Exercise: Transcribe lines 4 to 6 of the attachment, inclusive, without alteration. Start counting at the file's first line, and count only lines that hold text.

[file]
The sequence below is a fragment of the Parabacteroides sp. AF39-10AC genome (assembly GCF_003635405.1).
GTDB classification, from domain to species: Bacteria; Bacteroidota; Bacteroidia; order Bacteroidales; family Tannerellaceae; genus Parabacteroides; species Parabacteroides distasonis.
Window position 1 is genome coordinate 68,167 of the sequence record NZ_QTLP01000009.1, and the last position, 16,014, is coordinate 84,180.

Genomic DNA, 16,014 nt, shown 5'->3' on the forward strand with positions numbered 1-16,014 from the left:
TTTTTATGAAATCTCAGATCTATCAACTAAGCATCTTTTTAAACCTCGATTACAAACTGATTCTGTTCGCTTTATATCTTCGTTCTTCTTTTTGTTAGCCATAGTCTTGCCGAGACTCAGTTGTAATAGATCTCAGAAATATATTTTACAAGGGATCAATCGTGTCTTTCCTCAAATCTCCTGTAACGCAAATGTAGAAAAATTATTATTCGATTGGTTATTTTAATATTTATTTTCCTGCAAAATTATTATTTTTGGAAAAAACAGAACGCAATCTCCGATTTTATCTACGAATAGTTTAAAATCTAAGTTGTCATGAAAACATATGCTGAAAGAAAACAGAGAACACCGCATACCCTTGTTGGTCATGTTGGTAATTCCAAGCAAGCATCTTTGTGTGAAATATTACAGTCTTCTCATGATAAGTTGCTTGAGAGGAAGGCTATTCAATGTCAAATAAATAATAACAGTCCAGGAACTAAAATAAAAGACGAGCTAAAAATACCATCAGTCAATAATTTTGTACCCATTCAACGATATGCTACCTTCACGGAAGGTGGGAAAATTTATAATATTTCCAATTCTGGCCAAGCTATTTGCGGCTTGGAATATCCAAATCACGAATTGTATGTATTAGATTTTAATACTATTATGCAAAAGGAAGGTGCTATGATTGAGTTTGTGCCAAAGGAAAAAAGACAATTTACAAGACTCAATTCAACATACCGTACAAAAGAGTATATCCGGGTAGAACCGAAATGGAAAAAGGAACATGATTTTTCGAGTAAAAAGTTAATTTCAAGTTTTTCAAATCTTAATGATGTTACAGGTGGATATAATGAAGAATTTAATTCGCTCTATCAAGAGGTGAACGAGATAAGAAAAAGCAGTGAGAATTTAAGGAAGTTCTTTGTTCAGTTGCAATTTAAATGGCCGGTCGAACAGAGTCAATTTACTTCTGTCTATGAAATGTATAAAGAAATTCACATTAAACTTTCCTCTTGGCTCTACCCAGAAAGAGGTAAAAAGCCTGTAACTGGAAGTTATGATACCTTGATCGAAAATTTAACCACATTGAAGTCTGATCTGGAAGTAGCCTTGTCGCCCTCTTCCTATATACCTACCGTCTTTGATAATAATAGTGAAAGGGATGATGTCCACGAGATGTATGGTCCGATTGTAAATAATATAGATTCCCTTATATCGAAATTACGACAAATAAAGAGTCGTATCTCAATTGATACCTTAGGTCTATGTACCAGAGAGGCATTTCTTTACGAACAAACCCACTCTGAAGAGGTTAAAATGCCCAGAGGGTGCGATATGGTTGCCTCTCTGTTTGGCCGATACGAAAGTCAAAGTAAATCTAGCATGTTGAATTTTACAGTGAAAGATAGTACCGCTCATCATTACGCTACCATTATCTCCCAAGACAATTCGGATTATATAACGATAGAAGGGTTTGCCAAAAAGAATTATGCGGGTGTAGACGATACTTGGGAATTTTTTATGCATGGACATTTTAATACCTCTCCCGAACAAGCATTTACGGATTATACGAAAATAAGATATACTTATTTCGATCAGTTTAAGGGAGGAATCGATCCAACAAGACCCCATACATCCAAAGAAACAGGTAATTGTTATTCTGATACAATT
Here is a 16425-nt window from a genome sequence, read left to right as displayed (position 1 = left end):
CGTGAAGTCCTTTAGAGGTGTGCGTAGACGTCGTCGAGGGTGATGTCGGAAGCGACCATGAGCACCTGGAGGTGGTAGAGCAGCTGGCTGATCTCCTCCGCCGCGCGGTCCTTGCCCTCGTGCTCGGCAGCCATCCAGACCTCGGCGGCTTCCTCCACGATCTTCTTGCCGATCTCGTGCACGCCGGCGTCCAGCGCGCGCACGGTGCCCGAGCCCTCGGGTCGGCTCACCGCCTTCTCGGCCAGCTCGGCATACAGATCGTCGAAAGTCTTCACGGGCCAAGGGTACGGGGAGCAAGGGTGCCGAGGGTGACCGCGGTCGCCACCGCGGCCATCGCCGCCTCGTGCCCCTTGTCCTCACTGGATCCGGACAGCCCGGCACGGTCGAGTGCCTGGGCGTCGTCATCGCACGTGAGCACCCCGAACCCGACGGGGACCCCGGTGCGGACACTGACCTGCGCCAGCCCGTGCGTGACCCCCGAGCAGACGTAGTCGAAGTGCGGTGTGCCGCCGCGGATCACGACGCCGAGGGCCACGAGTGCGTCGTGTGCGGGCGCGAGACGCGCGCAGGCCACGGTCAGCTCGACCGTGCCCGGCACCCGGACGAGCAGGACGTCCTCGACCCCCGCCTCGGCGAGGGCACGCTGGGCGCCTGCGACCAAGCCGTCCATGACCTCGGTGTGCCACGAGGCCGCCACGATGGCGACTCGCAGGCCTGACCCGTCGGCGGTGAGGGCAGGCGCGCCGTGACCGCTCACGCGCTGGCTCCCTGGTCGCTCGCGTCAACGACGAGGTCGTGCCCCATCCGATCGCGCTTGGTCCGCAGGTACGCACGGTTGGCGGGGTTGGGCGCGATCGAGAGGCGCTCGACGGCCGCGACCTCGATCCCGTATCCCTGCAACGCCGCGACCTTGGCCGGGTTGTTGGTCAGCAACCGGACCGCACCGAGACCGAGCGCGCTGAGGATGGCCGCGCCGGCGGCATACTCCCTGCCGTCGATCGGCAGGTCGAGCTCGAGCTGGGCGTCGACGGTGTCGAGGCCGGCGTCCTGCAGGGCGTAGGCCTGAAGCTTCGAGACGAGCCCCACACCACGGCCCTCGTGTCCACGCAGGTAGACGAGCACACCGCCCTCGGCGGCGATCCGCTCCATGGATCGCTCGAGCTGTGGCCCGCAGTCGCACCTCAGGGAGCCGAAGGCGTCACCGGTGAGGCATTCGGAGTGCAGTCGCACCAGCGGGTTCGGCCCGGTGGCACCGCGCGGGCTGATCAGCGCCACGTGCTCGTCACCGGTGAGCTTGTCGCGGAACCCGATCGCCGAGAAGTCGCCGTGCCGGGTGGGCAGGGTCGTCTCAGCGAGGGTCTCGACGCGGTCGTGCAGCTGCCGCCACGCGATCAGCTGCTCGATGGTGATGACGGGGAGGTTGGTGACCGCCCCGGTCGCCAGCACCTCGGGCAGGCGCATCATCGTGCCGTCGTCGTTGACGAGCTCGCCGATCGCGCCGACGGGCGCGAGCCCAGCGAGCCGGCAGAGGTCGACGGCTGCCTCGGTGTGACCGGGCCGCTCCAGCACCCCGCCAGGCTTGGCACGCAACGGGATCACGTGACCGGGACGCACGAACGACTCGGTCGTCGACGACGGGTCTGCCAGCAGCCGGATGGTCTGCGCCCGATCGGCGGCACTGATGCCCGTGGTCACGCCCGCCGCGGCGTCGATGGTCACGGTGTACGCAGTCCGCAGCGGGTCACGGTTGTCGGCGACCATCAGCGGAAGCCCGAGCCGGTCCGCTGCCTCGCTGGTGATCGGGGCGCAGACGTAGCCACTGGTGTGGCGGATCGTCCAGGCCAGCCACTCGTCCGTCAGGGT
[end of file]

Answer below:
Genomic DNA, 16,014 nt, shown 5'->3' on the forward strand with positions numbered 1-16,014 from the left:
TTTTTATGAAATCTCAGATCTATCAACTAAGCATCTTTTTAAACCTCGATTACAAACTGATTCTGTTCGCTTTATATCTTCGTTCTTCTTTTTGTTAGCCATAGTCTTGCCGAGACTCAGTTGTAATAGATCTCAGAAATATATTTTACAAGGGATCAATCGTGTCTTTCCTCAAATCTCCTGTAACGCAAATGTAGAAAAATTATTATTCGATTGGTTATTTTAATATTTATTTTCCTGCAAAATTATTATTTTTGGAAAAAACAGAACGCAATCTCCGATTTTATCTACGAATAGTTTAAAATCTAAGTTGTCATGAAAACATATGCTGAAAGAAAACAGAGAACACCGCATACCCTTGTTGGTCATGTTGGTAATTCCAAGCAAGCATCTTTGTGTGAAATATTACAGTCTTCTCATGATAAGTTGCTTGAGAGGAAGGCTATTCAATGTCAAATAAATAATAACAGTCCAGGAACTAAAATAAAAGACGAGCTAAAAATACCATCAGTCAATAATTTTGTACCCATTCAACGATATGCTACCTTCACGGAAGGTGGGAAAATTTATAATATTTCCAATTCTGGCCAAGCTATTTGCGGCTTGGAATATCCAAATCACGAATTGTATGTATTAGATTTTAATACTATTATGCAAAAGGAAGGTGCTATGATTGAGTTTGTGCCAAAGGAAAAAAGACAATTTACAAGACTCAATTCAACATACCGTACAAAAGAGTATATCCGGGTAGAACCGAAATGGAAAAAGGAACATGATTTTTCGAGTAAAAAGTTAATTTCAAGTTTTTCAAATCTTAATGATGTTACAGGTGGATATAATGAAGAATTTAATTCGCTCTATCAAGAGGTGAACGAGATAAGAAAAAGCAGTGAGAATTTAAGGAAGTTCTTTGTTCAGTTGCAATTTAAATGGCCGGTCGAACAGAGTCAATTTACTTCTGTCTATGAAATGTATAAAGAAATTCACATTAAACTTTCCTCTTGGCTCTACCCAGAAAGAGGTAAAAAGCCTGTAACTGGAAGTTATGATACCTTGATCGAAAATTTAACCACATTGAAGTCTGATCTGGAAGTAGCCTTGTCGCCCTCTTCCTATATACCTACCGTCTTTGATAATAATAGTGAAAGGGATGATGTCCACGAGATGTATGGTCCGATTGTAAATAATATAGATTCCCTTATATCGAAATTACGACAAATAAAGAGTCGTATCTCAATTGATACCTTAGGTCTATGTACCAGAGAGGCATTTCTTTACGAACAAACCCACTCTGAAGAGGTTAAAATGCCCAGAGGGTGCGATATGGTTGCCTCTCTGTTTGGCCGATACGAAAGTCAAAGTAAATCTAGCATGTTGAATTTTACAGTGAAAGATAGTACCGCTCATCATTACGCTACCATTATCTCCCAAGACAATTCGGATTATATAACGATAGAAGGGTTTGCCAAAAAGAATTATGCGGGTGTAGACGATACTTGGGAATTTTTTATGCATGGACATTTTAATACCTCTCCCGAACAAGCATTTACGGATTATACGAAAATAAGATATACTTATTTCGATCAGTTTAAGGGAGGAATCGATCCAACAAGACCCCATACATCCAAAGAAACAGGTAATTGTTATTCTGATACAATT
Here is a 16425-nt window from a genome sequence, read left to right as displayed (position 1 = left end):